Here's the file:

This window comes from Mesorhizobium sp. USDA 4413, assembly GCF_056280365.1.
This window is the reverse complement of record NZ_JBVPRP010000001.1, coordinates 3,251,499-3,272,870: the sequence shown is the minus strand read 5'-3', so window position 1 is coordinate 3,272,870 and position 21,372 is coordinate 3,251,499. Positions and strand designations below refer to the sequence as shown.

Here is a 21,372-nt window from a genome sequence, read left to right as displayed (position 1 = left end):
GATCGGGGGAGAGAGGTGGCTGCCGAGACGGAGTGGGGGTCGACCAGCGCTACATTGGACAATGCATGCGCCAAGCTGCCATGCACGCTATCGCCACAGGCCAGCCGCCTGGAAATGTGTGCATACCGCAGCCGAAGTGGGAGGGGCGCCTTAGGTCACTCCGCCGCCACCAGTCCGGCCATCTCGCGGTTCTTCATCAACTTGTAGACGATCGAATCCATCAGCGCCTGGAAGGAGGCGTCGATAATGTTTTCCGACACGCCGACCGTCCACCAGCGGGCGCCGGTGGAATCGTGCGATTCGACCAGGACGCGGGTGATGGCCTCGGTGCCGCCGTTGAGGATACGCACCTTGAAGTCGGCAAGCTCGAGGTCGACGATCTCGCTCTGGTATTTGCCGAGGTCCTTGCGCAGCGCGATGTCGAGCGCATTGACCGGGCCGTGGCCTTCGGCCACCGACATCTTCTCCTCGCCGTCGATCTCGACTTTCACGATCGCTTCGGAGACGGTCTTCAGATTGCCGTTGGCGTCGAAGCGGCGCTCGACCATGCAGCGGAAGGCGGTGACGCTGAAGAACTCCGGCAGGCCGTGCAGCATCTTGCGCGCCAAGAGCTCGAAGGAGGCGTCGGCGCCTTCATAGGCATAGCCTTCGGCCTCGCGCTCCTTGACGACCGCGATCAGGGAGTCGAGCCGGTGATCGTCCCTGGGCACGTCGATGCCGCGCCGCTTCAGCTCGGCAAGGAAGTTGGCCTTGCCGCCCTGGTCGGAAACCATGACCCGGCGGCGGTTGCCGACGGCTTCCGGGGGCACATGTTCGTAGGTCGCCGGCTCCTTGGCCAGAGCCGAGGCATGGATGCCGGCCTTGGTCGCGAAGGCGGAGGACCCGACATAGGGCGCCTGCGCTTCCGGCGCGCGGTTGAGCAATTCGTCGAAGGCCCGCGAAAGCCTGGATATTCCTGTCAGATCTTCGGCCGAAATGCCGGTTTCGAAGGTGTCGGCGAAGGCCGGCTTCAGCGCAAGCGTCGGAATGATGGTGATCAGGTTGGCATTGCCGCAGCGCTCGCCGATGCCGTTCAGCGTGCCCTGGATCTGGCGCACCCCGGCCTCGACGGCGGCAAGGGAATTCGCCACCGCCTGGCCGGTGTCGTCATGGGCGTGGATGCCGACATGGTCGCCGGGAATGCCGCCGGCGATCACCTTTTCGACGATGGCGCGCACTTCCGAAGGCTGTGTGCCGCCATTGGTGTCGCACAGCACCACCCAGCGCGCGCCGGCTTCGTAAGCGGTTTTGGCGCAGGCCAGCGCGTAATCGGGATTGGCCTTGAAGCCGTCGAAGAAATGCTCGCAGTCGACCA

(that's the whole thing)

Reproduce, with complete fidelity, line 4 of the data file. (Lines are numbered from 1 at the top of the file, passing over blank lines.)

GATCGGGGGAGAGAGGTGGCTGCCGAGACGGAGTGGGGGTCGACCAGCGCTACATTGGACAATGCATGCGCCAAGCTGCCATGCACGCTATCGCCACAGGCCAGCCGCCTGGAAATGTGTGCATACCGCAGCCGAAGTGGGAGGGGCGCCTTAGGTCACTCCGCCGCCACCAGTCCGGCCATCTCGCGGTTCTTCATCAACTTGTAGACGATCGAATCCATCAGCGCCTGGAAGGAGGCGTCGATAATGTTTTCCGACACGCCGACCGTCCACCAGCGGGCGCCGGTGGAATCGTGCGATTCGACCAGGACGCGGGTGATGGCCTCGGTGCCGCCGTTGAGGATACGCACCTTGAAGTCGGCAAGCTCGAGGTCGACGATCTCGCTCTGGTATTTGCCGAGGTCCTTGCGCAGCGCGATGTCGAGCGCATTGACCGGGCCGTGGCCTTCGGCCACCGACATCTTCTCCTCGCCGTCGATCTCGACTTTCACGATCGCTTCGGAGACGGTCTTCAGATTGCCGTTGGCGTCGAAGCGGCGCTCGACCATGCAGCGGAAGGCGGTGACGCTGAAGAACTCCGGCAGGCCGTGCAGCATCTTGCGCGCCAAGAGCTCGAAGGAGGCGTCGGCGCCTTCATAGGCATAGCCTTCGGCCTCGCGCTCCTTGACGACCGCGATCAGGGAGTCGAGCCGGTGATCGTCCCTGGGCACGTCGATGCCGCGCCGCTTCAGCTCGGCAAGGAAGTTGGCCTTGCCGCCCTGGTCGGAAACCATGACCCGGCGGCGGTTGCCGACGGCTTCCGGGGGCACATGTTCGTAGGTCGCCGGCTCCTTGGCCAGAGCCGAGGCATGGATGCCGGCCTTGGTCGCGAAGGCGGAGGACCCGACATAGGGCGCCTGCGCTTCCGGCGCGCGGTTGAGCAATTCGTCGAAGGCCCGCGAAAGCCTGGATATTCCTGTCAGATCTTCGGCCGAAATGCCGGTTTCGAAGGTGTCGGCGAAGGCCGGCTTCAGCGCAAGCGTCGGAATGATGGTGATCAGGTTGGCATTGCCGCAGCGCTCGCCGATGCCGTTCAGCGTGCCCTGGATCTGGCGCACCCCGGCCTCGACGGCGGCAAGGGAATTCGCCACCGCCTGGCCGGTGTCGTCATGGGCGTGGATGCCGACATGGTCGCCGGGAATGCCGCCGGCGATCACCTTTTCGACGATGGCGCGCACTTCCGAAGGCTGTGTGCCGCCATTGGTGTCGCACAGCACCACCCAGCGCGCGCCGGCTTCGTAAGCGGTTTTGGCGCAGGCCAGCGCGTAATCGGGATTGGCCTTGAAGCCGTCGAAGAAATGCTCGCAGTCGACCA